Wednesday, June 01, 2011

Big Head Todd's Well Considered Robert Johnson tribute

Big Head Blues Club is an offshoot of Big Head Todd and The Monsters created by Todd Park Mohr, to help celebrate the Robert Johnson Birthday centenary, 100 Years of Robert Johnson (Ryko/ Big Records). Guitarist and vocalist, Mohr and his band mates, bassist Rob Squires, drummer Brian Nevin and keyboardist Jeremy Lawton are joined by B.B. King, Charlie Musselwhite, Ruthie Foster, Cedric Burnside and Lightnin’ Malcolm for renditions of ten of Johnson’s songs. Robert Johnson was a brilliant performer who died way too young so he has become a mythical figure which has led some to make the incredulous assertion that Robert Johnson was most influential blues artist of all time. This unsupported assertion has more to do with myth than reality or blues history. Call Robert Johnson the greatest blues artist of all time. That opinion can be debated but can't be faulted. But calling him the most influential exposes one’s ignorance of the music’s history (and the impact of others) and ignores the fact that if there was no Robert Johnson, blues as we know it would probably have evolved in pretty much the manner it sounds like today.

I have no idea what is included in the physical CD as I received a download promotional copy, but the music on this is not without its pleasures. For one thing, the renditions of Johnson’s songs are not overly reverential as say the tribute albums by Rory Block or Eric Clapton. As a vocalist Mohr may lack the depth of feeling that a Johnny Shines, Elmore James or Big Joe Williams brought to their interpretations of Johnson’s music, but does bring an amiable, gravelly approach and sings with plenty of heart.

The disc opens with
Come On In My Kitchen features a funk groove that is more Hill Country flavored than Johnson’s original with a harp break from Charlie Musselwhite. Rambling on My Mind, follows with an emphatic groove that is slowed down from the original. Cedric Burnside is on acoustic guitar and Lightning Malcolm on slide guitar on an accompaniment not wedded to the broom-dusting riff employed on many versions of this. It is followed by a frenzied Preachin’ Blues, on which Burnside is on drums and Malcolm adding the acoustic slide. The frenzied character of the performance does a credible job of evoking Johnson’s original which struck me as one of Johnson’s most fervent recordings.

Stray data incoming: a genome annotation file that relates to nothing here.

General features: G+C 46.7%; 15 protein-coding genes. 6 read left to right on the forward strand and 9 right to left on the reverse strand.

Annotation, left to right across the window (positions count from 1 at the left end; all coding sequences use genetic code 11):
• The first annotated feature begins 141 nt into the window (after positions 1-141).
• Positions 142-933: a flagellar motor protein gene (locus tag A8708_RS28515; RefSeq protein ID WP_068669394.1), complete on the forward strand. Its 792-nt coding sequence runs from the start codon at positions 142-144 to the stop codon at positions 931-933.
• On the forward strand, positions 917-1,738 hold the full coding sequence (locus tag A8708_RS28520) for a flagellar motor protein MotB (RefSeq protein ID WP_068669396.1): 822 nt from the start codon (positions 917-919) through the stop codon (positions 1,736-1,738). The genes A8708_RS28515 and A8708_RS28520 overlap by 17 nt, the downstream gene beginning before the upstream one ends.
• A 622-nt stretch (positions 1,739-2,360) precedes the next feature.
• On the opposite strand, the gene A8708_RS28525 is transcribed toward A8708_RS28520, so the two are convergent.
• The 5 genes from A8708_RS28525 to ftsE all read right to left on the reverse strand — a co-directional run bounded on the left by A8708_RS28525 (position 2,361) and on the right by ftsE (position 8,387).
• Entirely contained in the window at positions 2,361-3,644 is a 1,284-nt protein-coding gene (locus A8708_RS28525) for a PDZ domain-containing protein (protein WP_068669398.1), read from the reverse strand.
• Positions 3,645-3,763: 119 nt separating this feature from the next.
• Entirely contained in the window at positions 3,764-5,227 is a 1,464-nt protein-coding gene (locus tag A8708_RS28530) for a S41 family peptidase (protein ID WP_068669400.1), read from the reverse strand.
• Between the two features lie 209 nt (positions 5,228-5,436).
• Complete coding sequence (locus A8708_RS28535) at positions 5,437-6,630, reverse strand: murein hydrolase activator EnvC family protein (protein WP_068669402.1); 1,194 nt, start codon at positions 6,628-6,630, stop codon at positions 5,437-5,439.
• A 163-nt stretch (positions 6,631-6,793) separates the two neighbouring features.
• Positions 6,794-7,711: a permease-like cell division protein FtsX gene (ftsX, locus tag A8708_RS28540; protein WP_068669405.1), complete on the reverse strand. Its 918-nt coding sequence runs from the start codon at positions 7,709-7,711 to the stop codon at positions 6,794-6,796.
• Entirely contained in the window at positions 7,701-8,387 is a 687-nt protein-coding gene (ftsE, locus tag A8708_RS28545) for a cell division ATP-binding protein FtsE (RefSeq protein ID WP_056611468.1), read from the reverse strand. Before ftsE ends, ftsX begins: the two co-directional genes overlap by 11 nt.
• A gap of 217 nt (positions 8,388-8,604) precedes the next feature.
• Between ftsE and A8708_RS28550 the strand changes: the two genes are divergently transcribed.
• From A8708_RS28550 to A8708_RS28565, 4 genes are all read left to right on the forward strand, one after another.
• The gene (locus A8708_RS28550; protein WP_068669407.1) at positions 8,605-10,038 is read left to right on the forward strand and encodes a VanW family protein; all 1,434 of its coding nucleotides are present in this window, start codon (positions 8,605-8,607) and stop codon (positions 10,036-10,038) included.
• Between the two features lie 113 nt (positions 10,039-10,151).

Crossroads Blues, with B.B. King, has an imaginative arrangement owing little to Johnson or Elmore James and Mohr credibly shares the vocal with King as Johnny Lawton’s funky organ helps set the mood. When You Got a Good Friend is another tine with more of a hill country fill that traditional delta-styled blues of Johnson with Foster adding backing vocals and Sumlin some guitar embellishments along with Lightnin’ Malcolm. Kind Hearted Woman is a nice piano-guitar duet between Malcolm on acoustic guitar and pianist Lawton as Foster and Mohr trade lines in the shared vocal. One jarring note is Mohr singing “Mr. Johnson” when he could have personalized it as to Big Todd. Honeyboy Edwards may be the last living link to Robert Johnson, but of those associated with Johnson, he is musically the least able and his weak vocal at the beginning of If I Had Possession Over Judgment Day, is salvaged by Mohr’s strong singing and the driving, rhythmic backing of Cedric Burnside and Lightnin’ Malcolm. Musselwhite contributes moody harmonica behind a smoldering, smokey treatment of Last Fair Deal Gone Down.

After Mohr’s capable solo acoustic rendition of
All My Love’s In Vain, the album concludes with a somewhat inept Sweet Home Chicago, by Honeyboy Edwards which does have some nice harmonica by Musselwhite on it to make this track listenable. It perhaps ends this disc on a bum note, which is unfortunate as with this exception on this. 100 Years of Robert Johnson may not be an essential recording, but it certainly is an entertaining release that blues traditionalists like myself and those with a more casual interest in blues, should be able to enjoy.

This review originally appeared in the
May 1 - June 15, 2011 Jazz & Blues Report (Issue 335). A download of this was provided by a publicist for the release.

No comments: